A quick drive-by review of a couple of five dollar wines and something a little better.
Most cheap red wines, particularly Cabernets and Merlots, are afflicted with a cloying, off-sweet aroma and taste. The winemaker, or PR chick, or somebody in the basement swilling a can of Monster at three in the morning, sometimes describes it as cherries (Marischino not Bing). I can't get past the flavor, which induces a bit of a gag reflex almost every time.
I'm not clear why cheap red wine suffers with this nor do I understand enough of the winemaking process to explain how it occurs. I don't know if the fruit or the winemaking is to blame. Or both.
These two cheap wines both marginally escape the curse of the cherries. Something to be said for that.
Rex-Goliath Cabernet Sauvignon
The label schtick of this undenominated vintage is a 47 pound rooster named Rex-Goliath. Rex was quite the circus attraction back in the day. The label promises big and bold in the tradition of big and bold Rex-Goliath. The wine is okay. It is big and pretty bold but it has a really strange back taste at the finish that I found to be sort of annoying. I still drank the wine and it will be fine for mid-week if you pair it with pizza, pasta, or Mafia Sandwiches.
2007 Overlake Cabernet Sauvignon
Lake County is a coming wine growing area and is probably in the same place as Paso Robles was 12-14 years ago. Wine grape growers and drinkers have begun to realize the potential is there. That said, the Overlake isn't a great wine. It has a little bit of an edge of cherries that goes away with a little aeration. I liked it a little better than the rooster wine. Again, this is more of an everyday wine and needs a bowl of chili or pasta and red sauce to keep it honest. It is bottled by Kitchen Sink Wines. It would almost be worth panning the wine just so I could say that the Overlake Cabernet by Kitchen Sink Wines is Sink Pourin' Wine!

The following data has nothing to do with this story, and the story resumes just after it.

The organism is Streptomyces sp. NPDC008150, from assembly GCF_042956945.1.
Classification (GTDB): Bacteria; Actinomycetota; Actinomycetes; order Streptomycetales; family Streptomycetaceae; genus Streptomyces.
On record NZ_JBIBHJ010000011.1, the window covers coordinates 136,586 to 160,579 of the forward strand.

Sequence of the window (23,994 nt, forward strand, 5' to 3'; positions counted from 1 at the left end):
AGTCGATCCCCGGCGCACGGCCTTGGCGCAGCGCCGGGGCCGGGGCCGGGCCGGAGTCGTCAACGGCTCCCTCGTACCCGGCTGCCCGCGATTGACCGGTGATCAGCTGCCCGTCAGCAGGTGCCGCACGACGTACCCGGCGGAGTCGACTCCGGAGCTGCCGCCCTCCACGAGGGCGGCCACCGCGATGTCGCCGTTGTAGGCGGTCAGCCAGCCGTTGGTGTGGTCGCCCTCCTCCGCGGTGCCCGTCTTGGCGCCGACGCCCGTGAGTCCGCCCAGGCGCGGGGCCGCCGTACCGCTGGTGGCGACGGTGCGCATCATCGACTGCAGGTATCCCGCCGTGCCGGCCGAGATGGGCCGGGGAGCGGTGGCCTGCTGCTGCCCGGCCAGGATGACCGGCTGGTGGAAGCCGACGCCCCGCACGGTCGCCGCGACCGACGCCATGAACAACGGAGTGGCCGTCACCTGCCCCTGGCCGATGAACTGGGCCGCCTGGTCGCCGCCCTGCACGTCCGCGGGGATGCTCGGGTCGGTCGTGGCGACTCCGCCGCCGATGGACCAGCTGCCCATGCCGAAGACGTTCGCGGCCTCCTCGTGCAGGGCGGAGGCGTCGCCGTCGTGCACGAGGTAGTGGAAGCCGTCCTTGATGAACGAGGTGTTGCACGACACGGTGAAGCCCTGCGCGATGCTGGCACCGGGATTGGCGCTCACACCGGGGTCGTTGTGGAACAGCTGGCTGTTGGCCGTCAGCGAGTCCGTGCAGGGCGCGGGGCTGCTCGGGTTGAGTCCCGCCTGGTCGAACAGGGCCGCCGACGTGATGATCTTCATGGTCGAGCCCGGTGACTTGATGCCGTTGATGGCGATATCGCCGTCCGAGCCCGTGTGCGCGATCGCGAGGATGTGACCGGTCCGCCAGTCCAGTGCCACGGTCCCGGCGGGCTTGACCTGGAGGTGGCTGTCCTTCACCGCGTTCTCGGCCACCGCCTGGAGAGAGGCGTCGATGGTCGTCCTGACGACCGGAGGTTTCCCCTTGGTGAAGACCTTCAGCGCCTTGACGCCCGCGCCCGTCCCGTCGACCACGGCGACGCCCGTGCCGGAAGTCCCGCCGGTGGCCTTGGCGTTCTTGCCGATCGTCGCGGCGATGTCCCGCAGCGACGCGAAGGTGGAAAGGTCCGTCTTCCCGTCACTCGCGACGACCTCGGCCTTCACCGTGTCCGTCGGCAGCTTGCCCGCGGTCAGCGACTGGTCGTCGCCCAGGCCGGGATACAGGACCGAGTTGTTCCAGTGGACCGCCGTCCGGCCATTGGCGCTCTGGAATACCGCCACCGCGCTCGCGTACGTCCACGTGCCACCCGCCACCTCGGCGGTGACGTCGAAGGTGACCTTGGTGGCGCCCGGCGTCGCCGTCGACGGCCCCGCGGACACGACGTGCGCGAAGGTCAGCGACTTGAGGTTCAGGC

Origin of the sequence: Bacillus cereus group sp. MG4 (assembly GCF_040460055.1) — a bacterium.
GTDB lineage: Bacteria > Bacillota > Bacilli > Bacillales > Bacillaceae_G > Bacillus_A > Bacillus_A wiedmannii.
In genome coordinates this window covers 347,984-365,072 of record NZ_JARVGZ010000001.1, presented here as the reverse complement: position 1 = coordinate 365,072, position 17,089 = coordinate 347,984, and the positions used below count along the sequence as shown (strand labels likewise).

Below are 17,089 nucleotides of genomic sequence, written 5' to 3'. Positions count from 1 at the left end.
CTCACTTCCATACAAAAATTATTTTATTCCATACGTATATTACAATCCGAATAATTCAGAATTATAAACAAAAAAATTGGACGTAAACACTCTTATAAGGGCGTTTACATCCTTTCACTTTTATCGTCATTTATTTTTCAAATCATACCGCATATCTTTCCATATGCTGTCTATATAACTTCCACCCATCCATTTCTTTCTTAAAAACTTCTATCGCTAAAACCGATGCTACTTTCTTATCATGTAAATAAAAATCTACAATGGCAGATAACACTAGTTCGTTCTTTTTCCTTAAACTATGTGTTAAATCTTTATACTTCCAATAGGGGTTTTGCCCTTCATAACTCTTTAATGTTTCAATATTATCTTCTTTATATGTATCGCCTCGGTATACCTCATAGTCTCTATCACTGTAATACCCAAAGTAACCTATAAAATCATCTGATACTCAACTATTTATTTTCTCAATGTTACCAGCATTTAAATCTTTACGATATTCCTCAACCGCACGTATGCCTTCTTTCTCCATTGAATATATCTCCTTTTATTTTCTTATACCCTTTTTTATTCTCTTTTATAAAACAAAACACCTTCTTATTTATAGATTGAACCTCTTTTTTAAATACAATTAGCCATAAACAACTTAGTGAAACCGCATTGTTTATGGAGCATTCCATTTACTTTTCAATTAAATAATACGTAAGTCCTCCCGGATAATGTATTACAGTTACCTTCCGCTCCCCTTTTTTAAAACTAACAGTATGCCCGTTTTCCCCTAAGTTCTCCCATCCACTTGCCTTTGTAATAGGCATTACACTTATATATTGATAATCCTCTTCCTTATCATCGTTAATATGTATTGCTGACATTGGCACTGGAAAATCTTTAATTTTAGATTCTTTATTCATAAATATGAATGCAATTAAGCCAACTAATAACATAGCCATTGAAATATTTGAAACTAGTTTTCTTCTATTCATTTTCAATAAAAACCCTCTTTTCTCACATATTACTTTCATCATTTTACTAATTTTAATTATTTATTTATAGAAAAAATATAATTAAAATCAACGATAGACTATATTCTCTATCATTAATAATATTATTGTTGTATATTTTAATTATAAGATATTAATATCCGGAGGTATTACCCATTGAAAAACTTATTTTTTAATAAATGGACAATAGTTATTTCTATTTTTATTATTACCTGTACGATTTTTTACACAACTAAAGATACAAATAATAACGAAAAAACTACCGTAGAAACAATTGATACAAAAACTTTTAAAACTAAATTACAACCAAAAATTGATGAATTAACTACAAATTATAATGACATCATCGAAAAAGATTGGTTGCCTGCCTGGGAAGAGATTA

Either of these wines is drinkable and helps keep the budget in tune. Neither is good enough to end up as a house wine. A House Wine, as defined by TWC, is inexpensive enough to drink regularly but is also good enough to enjoy regularly**.
What does that mean to you? Simple. If you see either of these wines on the shelf for five bucks, you'll be fine. At eight or nine bucks? Not so much. Your mileage may vary.
**You want an example of a house wine?
Christian Mouiex Merlot is done in a very nice, earthy, minerally, dry Bordeaux style. It's medium bodied and widely available for under $10.00 ($6.49 in California Money). Yes this guy. In some fashion he's managed to incorporate the expertise that produces some of the finest wines in the world (think Dominus and Pomerol) to produce an enjoyable wine that tastes more expensive than it is.